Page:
Johnson presents research at national conference
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PLATTEVILLE, Wis. — Ross Johnson, a student at the University of Wisconsin-Platteville recently presented his research at the American Chemical Society National Meeting in Indianapolis, Ind. Johnson, who is originally from Appleton, Wis. is a biology major with an emphasis in biohealth and physiology and a chemistry minor. He has been working on research projects under the supervision of Dr. Soma Chattopadhyay, assistant professor for the chemistry department, since fall 2012. Last spring, Johnson was encouraged by Chattopadhyay to submit an abstract to the American Chemical Society, which was accepted.
Johnson’s research explored the fabrication of OLEDs, or organic light-emitting devices as a hands-on teaching module for potential use, in an undergraduate laboratory setting. Chattopadhyay explained that the goal was to enable students to fabricate and test their own OLEDs during a typical three-hour laboratory class.
Usually this type of lab is only seen in graduate level courses, but this research may change that. OLED technology has found applications as displays in digital cameras, mobile devices and portable medial players, among others. “The point,” Chattopadhyay explains, “is for students to see ‘what goes on behind these displays’ and what makes them work.”
Johnson presented his research at the 246th American Chemical Society national meeting held in Indianapolis from Sept. 8 - 12. This is an international conference attended by people from all over the world that showcases research conducted by students and professionals in many different areas of study related to chemistry.
While presenting his poster at the ACS national meeting, Johnson commented that he made “many connections through networking” during the conference. “People would walk by and stop to ask questions,” Johnson remarked. One of the individuals indicated that they were working on a similar project geared towards high school students and were interested in collaborating.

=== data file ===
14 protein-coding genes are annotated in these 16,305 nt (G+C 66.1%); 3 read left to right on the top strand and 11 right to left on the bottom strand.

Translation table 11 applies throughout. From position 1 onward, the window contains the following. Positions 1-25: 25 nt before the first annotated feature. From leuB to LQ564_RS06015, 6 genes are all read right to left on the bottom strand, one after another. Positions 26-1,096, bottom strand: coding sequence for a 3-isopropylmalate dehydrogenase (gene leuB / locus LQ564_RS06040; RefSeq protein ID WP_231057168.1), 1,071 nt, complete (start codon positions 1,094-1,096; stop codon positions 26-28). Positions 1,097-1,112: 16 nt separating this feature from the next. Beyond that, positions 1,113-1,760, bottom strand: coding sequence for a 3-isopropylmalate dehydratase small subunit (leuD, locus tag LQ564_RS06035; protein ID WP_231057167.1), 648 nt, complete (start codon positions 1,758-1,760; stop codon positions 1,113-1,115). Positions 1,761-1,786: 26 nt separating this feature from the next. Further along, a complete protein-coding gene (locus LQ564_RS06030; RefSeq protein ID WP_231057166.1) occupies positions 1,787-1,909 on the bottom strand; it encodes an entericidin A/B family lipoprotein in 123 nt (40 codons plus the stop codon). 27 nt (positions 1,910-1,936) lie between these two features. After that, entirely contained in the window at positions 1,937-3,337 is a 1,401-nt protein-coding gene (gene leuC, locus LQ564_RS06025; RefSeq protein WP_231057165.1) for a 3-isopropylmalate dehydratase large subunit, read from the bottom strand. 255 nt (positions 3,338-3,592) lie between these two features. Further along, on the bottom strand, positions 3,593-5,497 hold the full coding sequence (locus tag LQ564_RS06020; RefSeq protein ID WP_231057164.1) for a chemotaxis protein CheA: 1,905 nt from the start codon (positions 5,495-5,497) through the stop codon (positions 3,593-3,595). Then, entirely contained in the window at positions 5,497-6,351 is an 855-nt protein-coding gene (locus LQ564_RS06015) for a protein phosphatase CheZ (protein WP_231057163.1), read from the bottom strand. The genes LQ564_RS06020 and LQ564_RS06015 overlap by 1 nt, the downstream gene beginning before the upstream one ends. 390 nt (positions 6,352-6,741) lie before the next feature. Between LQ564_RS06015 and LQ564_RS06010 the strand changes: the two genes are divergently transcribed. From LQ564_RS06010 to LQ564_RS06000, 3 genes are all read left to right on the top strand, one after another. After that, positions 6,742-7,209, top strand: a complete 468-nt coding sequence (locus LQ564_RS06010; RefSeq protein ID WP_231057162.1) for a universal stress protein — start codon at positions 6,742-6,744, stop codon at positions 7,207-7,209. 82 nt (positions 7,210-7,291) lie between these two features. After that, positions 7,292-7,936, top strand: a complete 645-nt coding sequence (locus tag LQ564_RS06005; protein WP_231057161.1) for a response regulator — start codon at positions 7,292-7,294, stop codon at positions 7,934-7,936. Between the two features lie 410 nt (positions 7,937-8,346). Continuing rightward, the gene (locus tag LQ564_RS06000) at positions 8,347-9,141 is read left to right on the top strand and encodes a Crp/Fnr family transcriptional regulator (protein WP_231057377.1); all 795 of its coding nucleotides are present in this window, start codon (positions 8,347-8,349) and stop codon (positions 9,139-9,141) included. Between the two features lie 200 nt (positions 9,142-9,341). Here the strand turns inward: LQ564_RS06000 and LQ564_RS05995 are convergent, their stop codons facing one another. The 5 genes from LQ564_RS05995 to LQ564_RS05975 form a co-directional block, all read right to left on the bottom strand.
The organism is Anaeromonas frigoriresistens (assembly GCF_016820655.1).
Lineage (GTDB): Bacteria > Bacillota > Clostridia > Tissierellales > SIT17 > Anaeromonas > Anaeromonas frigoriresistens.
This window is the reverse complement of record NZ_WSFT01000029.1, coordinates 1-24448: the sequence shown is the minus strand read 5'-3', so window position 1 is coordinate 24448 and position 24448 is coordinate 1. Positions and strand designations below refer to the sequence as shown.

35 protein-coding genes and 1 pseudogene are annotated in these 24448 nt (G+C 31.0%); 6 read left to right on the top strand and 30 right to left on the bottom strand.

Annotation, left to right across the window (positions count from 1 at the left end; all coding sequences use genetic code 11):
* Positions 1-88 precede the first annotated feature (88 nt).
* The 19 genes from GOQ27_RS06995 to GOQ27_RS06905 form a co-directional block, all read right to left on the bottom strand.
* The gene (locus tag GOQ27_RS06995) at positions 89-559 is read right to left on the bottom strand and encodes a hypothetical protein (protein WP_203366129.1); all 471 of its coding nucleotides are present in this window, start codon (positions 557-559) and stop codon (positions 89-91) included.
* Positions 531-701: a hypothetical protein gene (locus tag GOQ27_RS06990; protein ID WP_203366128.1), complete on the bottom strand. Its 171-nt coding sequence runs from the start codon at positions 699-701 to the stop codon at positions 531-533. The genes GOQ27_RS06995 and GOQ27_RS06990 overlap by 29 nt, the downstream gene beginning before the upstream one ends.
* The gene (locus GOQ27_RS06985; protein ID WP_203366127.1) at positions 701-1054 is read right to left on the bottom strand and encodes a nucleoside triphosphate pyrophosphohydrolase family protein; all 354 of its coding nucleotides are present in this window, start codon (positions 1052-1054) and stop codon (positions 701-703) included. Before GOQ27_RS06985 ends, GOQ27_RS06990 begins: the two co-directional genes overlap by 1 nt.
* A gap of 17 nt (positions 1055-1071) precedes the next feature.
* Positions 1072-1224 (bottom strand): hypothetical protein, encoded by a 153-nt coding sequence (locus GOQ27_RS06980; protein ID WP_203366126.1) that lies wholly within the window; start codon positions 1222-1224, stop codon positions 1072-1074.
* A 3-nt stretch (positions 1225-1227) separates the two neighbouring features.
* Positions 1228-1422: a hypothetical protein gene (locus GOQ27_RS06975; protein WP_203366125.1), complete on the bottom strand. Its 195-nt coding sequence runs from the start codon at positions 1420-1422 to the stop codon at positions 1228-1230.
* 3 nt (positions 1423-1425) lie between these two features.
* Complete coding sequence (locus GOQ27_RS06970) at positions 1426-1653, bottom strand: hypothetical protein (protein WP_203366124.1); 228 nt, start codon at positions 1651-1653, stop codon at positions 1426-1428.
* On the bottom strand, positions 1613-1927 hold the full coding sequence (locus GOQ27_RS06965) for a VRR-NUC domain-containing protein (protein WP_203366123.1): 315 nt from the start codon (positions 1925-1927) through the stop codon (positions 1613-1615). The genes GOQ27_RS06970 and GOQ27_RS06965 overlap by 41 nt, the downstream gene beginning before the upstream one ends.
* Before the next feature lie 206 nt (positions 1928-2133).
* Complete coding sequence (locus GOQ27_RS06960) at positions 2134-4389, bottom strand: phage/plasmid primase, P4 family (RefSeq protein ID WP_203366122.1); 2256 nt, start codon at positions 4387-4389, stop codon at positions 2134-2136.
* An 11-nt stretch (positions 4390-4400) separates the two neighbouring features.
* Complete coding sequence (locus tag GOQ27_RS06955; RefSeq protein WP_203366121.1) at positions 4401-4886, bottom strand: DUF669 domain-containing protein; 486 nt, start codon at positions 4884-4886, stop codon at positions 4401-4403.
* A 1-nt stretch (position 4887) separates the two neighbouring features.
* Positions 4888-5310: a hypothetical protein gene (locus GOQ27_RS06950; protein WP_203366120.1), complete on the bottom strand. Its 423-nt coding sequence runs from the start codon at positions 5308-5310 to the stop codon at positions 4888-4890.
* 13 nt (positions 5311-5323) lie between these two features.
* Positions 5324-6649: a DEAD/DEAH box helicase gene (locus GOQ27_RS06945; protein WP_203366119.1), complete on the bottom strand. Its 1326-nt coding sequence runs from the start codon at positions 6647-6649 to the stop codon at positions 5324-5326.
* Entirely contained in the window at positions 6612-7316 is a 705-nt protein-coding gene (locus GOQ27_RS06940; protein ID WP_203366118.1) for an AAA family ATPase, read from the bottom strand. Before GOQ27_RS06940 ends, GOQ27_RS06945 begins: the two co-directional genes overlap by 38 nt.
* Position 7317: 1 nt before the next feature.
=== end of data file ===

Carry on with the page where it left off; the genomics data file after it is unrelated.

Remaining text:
Johnson was awarded the Pioneer Undergraduate Research Fellowship last spring for his latest research project on developing drug delivery systems and is very grateful for the award. He is currently working with Chattopadhyay to develop a biodegradable drug delivery vehicle that would distribute drugs directly to the diseased area with minimal side effects. With support from grants awarded to his mentor, Chattopadhyay and access to equipment provided by the chemistry department, Johnson has been able to move forward with his research projects.
After his experience with research, Johnson is considering a career in medical research. “Research is something I want to go into,” he said. Johnson is contemplating going to medical school in Wisconsin after he takes the medical college admission test. He explored this idea when he interned at the University of Wisconsin-Madison School of Medicine and Public Health in Madison as part of the RUSH program.
“Perseverance,” said Johnson, is a huge part of research and sometimes you “have to think about what you can do differently.” There are always “road blocks,” Johnson commented, but “you have to think outside the box.”
Written by: Megan Schmidt, UW-Platteville University Information and Communications, (608) 342-1194, email@example.com
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